Riviera Theatre

2575 Broadway,
New York, NY 10025

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Riviera

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Built in 1913 for William Fox by Thomas Lamb, the Riviera Theatre, it was later leased out to and booked by the Shubert Brothers Theatre Company. It had an upstairs theater called the Japanese Gardens Theatre (q.v.). The Riviera Theatre (and next door Riverside Theatre, also designed by Thomas Lamb) were part of the so-called “Subway Circuit” of legitimate houses.

It was later operated as part of the Skouras Theaters Corp. chain, and later became a United Artists movie theater. The Riviera Theatre, Riverside Theatre and Japanese Gardens Theatre have long since been demolished, replaced by an apartment tower.

Contributed by Jean

Recent comments (view all 29 comments)

Warren G. Harris
Warren G. Harris on November 25, 2007 at 8:08 am

The introduction needs correcting. William Fox (not the Shuberts) built the Riviera. Please see Weldon Durham’s post above of 9/27/05 for confirmation of that, and the later deal that Fox made with the Shuberts for booking and operating the Riviera.

AlAlvarez
AlAlvarez on October 1, 2009 at 4:09 am

I believe a glimpse of the Riviera and Riverside marquees can be seen in the 1962 version of “The Manchurian Candidate” as Frank Sinatra and Janet Leigh take a taxi ride home from the police station.

Can anyone confirm it was these two theatres?

AlAlvarez
AlAlvarez on February 25, 2010 at 5:14 pm

The last movie ad I could find for the Riviera was for a martial arts and exploitation double feature of “The Screaming Tiger” and “Black Mama, White Mama” in November of 1973.

Joe Vogel
Joe Vogel on September 7, 2010 at 5:39 pm

Here are two small photos depicting the Riverside and Riviera theaters, featured in an ad for the builder, Libman Contracting Company, from the Year book of the Architectural League of New York, 1914.

The Riviera was builtin 1913, by the way, not 1912. The Riverside was built in 1911.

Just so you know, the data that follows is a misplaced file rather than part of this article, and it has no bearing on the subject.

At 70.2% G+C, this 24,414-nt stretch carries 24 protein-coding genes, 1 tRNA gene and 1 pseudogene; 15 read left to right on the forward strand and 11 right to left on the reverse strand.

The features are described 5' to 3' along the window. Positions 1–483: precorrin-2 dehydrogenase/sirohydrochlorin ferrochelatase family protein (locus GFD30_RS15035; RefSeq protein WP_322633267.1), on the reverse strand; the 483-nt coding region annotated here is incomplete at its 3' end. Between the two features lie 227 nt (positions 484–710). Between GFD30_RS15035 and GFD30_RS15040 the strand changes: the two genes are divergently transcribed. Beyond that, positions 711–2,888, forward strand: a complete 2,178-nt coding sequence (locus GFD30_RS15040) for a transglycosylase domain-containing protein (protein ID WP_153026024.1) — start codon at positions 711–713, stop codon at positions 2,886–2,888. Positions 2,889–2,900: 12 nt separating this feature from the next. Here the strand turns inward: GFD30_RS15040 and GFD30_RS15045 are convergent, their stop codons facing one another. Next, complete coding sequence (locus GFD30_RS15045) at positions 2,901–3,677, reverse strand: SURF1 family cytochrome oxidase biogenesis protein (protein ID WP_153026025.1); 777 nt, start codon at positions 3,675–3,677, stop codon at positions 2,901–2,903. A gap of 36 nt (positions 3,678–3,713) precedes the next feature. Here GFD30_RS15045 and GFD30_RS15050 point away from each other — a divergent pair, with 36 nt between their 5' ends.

Movieplace
Movieplace on September 28, 2011 at 8:01 am

I love the new picture. I grew up nearby and I remember the stores were occupied up til the end. So this must be close to the end. There was a Barton’s Candy store and a liquor store that I clearly remember in addition to “Chess City” and the “Eat Shoppe” on the corner of 96th street. Years ago I met the son of the owner of that liquor store. He is a few years older than me and told me tales of his explorations of these beautiful theaters.

Ed Solero
Ed Solero on April 30, 2012 at 3:20 am

Thanks, Movieplace, for this and that.

It’s too bad that there isn’t a way for CT to notify when there is an update (such as new photo upload) for specific theaters, in addition to notifying when a new comment is added to a subscribed thread.

Movieplace
Movieplace on May 12, 2012 at 5:02 am

Ed, I put some pictures on the Riverside Theater page as well.

peltz
peltz on March 17, 2014 at 7:05 pm

In the movie The Seven Ups the car chase goes by this theater.

peltz
peltz on March 17, 2014 at 7:06 pm

actually, the riverside.

Movieplace
Movieplace on March 18, 2014 at 2:38 am

The chase goes by twice. Many is the time I framed by framed on the VHS release of this picture. Thank god for DVDs. A bit of geographic cheating going on. But hills are almost obligatory in a car chase (thanks Steve McQueen)and there is a hill starting at Amsterdam Avenue.

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